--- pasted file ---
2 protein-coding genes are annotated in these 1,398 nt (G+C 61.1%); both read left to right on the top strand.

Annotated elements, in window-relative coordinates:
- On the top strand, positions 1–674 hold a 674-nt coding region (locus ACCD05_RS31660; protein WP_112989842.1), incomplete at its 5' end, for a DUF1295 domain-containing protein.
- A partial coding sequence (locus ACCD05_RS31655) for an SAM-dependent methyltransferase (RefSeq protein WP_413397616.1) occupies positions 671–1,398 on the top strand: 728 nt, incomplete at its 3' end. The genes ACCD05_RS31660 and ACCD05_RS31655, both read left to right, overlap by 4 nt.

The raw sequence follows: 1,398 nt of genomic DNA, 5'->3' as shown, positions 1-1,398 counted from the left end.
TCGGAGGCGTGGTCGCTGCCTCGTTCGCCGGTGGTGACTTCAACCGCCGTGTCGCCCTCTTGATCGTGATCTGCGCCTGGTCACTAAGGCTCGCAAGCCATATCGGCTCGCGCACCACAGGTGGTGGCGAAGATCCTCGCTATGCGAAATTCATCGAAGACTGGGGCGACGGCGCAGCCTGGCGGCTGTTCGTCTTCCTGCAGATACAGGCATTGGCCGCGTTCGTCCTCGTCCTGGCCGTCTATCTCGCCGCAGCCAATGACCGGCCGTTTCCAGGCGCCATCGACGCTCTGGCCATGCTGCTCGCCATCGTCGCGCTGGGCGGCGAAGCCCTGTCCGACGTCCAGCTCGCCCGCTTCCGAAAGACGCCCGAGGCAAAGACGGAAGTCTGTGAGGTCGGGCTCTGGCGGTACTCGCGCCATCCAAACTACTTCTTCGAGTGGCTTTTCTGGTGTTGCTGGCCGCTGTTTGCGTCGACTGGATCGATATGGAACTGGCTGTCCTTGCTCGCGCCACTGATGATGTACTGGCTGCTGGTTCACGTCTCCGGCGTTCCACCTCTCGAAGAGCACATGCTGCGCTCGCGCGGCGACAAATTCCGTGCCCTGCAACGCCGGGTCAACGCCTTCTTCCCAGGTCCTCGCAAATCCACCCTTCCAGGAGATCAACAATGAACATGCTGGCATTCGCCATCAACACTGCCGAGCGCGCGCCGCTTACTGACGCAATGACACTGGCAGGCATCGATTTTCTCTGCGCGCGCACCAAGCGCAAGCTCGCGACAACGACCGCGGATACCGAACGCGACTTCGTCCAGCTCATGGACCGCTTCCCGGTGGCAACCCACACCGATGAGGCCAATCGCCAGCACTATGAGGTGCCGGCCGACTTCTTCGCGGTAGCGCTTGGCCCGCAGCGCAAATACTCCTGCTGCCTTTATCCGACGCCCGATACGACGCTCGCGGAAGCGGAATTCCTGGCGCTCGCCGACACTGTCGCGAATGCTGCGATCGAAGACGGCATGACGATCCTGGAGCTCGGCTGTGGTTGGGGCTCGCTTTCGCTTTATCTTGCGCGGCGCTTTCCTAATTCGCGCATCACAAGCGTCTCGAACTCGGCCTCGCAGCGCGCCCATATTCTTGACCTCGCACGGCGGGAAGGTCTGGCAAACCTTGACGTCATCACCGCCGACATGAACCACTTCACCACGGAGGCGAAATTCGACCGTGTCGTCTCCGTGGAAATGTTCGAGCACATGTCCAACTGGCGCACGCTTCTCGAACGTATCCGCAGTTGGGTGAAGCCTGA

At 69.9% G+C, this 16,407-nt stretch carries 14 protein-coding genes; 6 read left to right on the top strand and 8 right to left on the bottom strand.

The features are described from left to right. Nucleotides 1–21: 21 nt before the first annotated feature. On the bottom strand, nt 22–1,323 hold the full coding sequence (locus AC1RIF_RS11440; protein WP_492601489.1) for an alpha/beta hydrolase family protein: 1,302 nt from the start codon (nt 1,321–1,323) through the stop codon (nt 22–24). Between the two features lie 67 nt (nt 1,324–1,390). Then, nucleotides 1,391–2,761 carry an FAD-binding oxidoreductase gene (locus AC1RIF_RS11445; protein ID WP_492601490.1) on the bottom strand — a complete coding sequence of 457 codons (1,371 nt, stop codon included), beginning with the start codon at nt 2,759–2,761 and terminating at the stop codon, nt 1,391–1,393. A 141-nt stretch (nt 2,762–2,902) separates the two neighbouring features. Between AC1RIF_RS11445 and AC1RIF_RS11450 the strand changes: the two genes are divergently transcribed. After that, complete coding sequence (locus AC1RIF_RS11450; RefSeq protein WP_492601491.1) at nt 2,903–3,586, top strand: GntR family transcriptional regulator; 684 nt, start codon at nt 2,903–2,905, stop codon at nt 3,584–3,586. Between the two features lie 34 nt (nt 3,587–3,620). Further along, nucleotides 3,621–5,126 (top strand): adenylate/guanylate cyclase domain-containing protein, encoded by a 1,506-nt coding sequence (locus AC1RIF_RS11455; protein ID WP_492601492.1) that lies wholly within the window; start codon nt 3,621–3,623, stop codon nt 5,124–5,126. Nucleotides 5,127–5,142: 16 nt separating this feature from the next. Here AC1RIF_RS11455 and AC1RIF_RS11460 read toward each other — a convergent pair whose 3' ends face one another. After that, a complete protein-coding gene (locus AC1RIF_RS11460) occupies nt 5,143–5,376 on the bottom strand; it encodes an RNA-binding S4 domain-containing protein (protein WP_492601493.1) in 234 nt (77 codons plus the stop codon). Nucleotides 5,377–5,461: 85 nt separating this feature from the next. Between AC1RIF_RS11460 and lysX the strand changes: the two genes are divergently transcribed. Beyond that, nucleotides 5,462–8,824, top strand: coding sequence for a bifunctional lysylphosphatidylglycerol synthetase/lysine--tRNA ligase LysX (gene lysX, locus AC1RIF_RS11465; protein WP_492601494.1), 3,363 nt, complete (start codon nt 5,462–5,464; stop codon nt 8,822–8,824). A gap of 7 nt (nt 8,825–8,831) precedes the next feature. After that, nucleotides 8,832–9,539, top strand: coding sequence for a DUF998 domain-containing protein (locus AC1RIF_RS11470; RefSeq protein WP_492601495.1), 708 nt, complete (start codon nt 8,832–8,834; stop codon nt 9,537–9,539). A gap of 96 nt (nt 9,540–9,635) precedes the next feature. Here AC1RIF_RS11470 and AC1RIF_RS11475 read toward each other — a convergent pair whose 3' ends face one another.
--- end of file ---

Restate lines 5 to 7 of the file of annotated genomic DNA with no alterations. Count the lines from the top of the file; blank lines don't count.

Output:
The raw sequence follows: 1,398 nt of genomic DNA, 5'->3' as shown, positions 1-1,398 counted from the left end.
TCGGAGGCGTGGTCGCTGCCTCGTTCGCCGGTGGTGACTTCAACCGCCGTGTCGCCCTCTTGATCGTGATCTGCGCCTGGTCACTAAGGCTCGCAAGCCATATCGGCTCGCGCACCACAGGTGGTGGCGAAGATCCTCGCTATGCGAAATTCATCGAAGACTGGGGCGACGGCGCAGCCTGGCGGCTGTTCGTCTTCCTGCAGATACAGGCATTGGCCGCGTTCGTCCTCGTCCTGGCCGTCTATCTCGCCGCAGCCAATGACCGGCCGTTTCCAGGCGCCATCGACGCTCTGGCCATGCTGCTCGCCATCGTCGCGCTGGGCGGCGAAGCCCTGTCCGACGTCCAGCTCGCCCGCTTCCGAAAGACGCCCGAGGCAAAGACGGAAGTCTGTGAGGTCGGGCTCTGGCGGTACTCGCGCCATCCAAACTACTTCTTCGAGTGGCTTTTCTGGTGTTGCTGGCCGCTGTTTGCGTCGACTGGATCGATATGGAACTGGCTGTCCTTGCTCGCGCCACTGATGATGTACTGGCTGCTGGTTCACGTCTCCGGCGTTCCACCTCTCGAAGAGCACATGCTGCGCTCGCGCGGCGACAAATTCCGTGCCCTGCAACGCCGGGTCAACGCCTTCTTCCCAGGTCCTCGCAAATCCACCCTTCCAGGAGATCAACAATGAACATGCTGGCATTCGCCATCAACACTGCCGAGCGCGCGCCGCTTACTGACGCAATGACACTGGCAGGCATCGATTTTCTCTGCGCGCGCACCAAGCGCAAGCTCGCGACAACGACCGCGGATACCGAACGCGACTTCGTCCAGCTCATGGACCGCTTCCCGGTGGCAACCCACACCGATGAGGCCAATCGCCAGCACTATGAGGTGCCGGCCGACTTCTTCGCGGTAGCGCTTGGCCCGCAGCGCAAATACTCCTGCTGCCTTTATCCGACGCCCGATACGACGCTCGCGGAAGCGGAATTCCTGGCGCTCGCCGACACTGTCGCGAATGCTGCGATCGAAGACGGCATGACGATCCTGGAGCTCGGCTGTGGTTGGGGCTCGCTTTCGCTTTATCTTGCGCGGCGCTTTCCTAATTCGCGCATCACAAGCGTCTCGAACTCGGCCTCGCAGCGCGCCCATATTCTTGACCTCGCACGGCGGGAAGGTCTGGCAAACCTTGACGTCATCACCGCCGACATGAACCACTTCACCACGGAGGCGAAATTCGACCGTGTCGTCTCCGTGGAAATGTTCGAGCACATGTCCAACTGGCGCACGCTTCTCGAACGTATCCGCAGTTGGGTGAAGCCTGA

At 69.9% G+C, this 16,407-nt stretch carries 14 protein-coding genes; 6 read left to right on the top strand and 8 right to left on the bottom strand.